Client Stories: Grossman Law Office Takes on Pilgrim’s Pride in Wrongful Death Case

By Michael GrossmanJuly 01, 2015Reading Time: 2 minutes

Grossman Law Office was able to help the family of a deceased employee gain closure after we represented them in arbitration against Pilgrim's Pride.

The accident happened as Jimmy B. was working at the Pilgrim's Pride processing plant and was run over by an 18 wheeler that was backing up into a loading dock at a high rate of speed. When Mr. B's family went to Pilgrim's Pride in order to seek compensation, they were unhappy with how the company handled the situation. They were curtly informed that the deceased had signed a binding arbitration agreement, and that the max amount of compensation they could receive was $250,000. Pilgrim's Pride made it clear that they would pay the $250,000 (and only that amount), but the family felt like this was a grave injustice considering the horrific way in which Jimmie lost his life.

Luckily, the family contacted our attorneys, and we launched an investigation. We obtained an employee manual, and in it we discovered that the family did indeed have to go to arbitration according to the agreement that Jimmy signed before his death, but that the $250,000 "maximum compensation" was not binding. As it turned out, that was really a voluntary payment, which the company would make per their agreement with all of their employees, but it included no acknowledgment of fault and required a waiver of liability. After finding the truth about the documents that were supposed to bind the family to such an unfair and unjust resolution, we filed suit in arbitration, and the case was under way.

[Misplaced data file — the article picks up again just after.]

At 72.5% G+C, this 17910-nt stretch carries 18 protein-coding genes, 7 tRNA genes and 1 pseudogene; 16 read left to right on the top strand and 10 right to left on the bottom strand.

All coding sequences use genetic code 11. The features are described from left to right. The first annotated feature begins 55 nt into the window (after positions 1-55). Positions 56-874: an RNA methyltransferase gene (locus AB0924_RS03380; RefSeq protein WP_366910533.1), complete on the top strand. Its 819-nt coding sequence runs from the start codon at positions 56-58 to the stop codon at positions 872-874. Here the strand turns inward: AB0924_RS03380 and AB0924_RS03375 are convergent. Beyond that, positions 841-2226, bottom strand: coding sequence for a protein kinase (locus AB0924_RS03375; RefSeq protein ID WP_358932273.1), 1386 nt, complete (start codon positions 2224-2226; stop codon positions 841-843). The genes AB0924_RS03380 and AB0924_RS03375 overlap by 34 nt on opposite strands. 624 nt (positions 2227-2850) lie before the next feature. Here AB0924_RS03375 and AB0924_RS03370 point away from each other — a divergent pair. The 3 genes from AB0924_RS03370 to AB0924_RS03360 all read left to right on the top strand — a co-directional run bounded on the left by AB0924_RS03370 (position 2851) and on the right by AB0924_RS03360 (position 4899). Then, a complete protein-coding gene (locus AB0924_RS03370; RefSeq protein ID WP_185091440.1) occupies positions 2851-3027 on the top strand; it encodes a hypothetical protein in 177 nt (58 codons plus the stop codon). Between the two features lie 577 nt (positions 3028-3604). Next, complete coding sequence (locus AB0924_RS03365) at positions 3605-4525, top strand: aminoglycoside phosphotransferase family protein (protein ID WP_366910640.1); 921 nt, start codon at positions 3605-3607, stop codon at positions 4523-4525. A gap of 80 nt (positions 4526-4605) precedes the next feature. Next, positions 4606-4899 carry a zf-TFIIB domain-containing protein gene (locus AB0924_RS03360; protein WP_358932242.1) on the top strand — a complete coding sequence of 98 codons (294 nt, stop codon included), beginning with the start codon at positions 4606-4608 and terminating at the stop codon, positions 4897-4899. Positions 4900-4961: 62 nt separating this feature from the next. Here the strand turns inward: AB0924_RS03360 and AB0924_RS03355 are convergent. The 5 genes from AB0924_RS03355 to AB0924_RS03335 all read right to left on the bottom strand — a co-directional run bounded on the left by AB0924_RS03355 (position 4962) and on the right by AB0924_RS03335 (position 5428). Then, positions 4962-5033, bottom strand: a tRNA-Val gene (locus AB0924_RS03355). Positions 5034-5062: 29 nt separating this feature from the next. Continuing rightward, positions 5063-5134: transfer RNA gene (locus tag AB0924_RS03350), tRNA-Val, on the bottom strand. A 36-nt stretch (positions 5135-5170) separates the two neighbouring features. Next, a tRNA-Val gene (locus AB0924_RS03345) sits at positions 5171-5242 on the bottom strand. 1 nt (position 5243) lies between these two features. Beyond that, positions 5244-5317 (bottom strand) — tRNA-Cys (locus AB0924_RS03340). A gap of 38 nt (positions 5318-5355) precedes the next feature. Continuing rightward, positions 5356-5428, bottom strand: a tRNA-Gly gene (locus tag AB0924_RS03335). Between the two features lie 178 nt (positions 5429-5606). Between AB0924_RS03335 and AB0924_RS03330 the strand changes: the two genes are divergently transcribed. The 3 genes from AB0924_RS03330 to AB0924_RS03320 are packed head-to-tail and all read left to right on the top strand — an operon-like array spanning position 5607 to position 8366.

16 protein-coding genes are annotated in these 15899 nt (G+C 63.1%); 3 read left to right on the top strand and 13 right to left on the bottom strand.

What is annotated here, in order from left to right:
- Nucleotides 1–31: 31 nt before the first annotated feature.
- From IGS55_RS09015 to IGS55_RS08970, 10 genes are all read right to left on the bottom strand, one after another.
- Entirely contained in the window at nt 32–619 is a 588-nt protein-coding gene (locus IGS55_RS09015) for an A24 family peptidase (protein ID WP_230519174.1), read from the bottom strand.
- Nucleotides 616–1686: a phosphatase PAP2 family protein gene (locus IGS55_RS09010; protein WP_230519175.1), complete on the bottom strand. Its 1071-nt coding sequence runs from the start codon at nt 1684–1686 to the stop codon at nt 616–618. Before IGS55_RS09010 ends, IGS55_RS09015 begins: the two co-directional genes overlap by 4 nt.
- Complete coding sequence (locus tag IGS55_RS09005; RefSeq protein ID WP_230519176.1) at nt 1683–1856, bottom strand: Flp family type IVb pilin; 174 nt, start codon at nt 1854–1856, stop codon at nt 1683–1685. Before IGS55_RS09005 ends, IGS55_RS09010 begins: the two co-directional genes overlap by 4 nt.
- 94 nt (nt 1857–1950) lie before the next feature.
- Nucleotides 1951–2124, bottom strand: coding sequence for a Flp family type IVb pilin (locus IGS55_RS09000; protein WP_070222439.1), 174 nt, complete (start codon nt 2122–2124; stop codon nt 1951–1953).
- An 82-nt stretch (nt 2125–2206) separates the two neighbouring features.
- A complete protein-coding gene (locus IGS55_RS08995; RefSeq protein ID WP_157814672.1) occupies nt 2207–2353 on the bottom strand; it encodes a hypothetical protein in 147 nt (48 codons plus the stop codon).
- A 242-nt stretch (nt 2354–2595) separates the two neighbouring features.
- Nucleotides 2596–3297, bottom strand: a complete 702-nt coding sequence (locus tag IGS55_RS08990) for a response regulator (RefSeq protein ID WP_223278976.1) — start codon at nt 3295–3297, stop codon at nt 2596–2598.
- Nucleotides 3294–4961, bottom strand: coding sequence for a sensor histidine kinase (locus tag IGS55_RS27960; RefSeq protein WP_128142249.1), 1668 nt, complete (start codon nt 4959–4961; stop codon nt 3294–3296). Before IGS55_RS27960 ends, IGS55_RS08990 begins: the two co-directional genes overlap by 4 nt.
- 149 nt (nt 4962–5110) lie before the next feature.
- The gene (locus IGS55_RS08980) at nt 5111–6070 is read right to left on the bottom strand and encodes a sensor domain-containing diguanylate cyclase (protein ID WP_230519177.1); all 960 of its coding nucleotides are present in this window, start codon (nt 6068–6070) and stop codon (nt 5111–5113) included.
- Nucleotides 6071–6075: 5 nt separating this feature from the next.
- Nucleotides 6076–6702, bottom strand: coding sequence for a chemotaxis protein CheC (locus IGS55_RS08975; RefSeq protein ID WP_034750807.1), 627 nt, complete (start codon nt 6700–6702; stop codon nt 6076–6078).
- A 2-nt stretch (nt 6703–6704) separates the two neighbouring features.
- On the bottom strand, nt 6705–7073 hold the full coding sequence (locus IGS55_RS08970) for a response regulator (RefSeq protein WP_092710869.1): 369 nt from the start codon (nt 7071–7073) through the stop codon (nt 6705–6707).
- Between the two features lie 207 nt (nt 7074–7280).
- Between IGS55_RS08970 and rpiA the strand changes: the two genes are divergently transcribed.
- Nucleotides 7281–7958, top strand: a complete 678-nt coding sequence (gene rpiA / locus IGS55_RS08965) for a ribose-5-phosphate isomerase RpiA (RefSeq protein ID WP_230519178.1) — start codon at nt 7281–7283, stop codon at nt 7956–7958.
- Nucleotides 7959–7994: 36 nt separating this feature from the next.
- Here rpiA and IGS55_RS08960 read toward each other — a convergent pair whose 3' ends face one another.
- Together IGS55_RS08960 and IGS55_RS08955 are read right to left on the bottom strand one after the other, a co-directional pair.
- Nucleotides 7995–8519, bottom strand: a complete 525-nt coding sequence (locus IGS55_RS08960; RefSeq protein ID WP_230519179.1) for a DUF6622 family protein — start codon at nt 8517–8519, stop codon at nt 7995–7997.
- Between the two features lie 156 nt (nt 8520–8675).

Initially, the company firmly held to the position that Jimmy was at fault because he was walking where he should not have been, which was ridiculous, and we knew that we would have to bludgeon them with evidence of their own misconduct before they would accept fault. The litigation went on for roughly two years, and during that time we conducted an onsite investigation and uncovered a lot of interesting facts that helped us win our case:

  • The individual driving the 18 wheeler was unlicensed to drive the vehicle
  • The mirrors on the 18 wheeler were not properly adjusted
  • The loading dock space in which the truck had to fit through rendered rear-view mirrors ineffective
  • The beeping noise that activates when the truck is in reverse was located on the cab of the truck, not the trailer, making it virtually impossible to hear when behind the trailer
  • The ambient noise of the factory was louder than the beeping noise coming from the truck, so an employee would not have been able to hear it
  • Lastly, the drainage system on the loading dock contained a dip in the road right outside the bay doors, so the drivers would have to fly into the interior of the factory in reverse to keep from getting stuck in the dip

Having presented this damning evidence against Pilgrim's Pride, we were ultimately able to obtain an award of $2,500,000.00 in arbitration.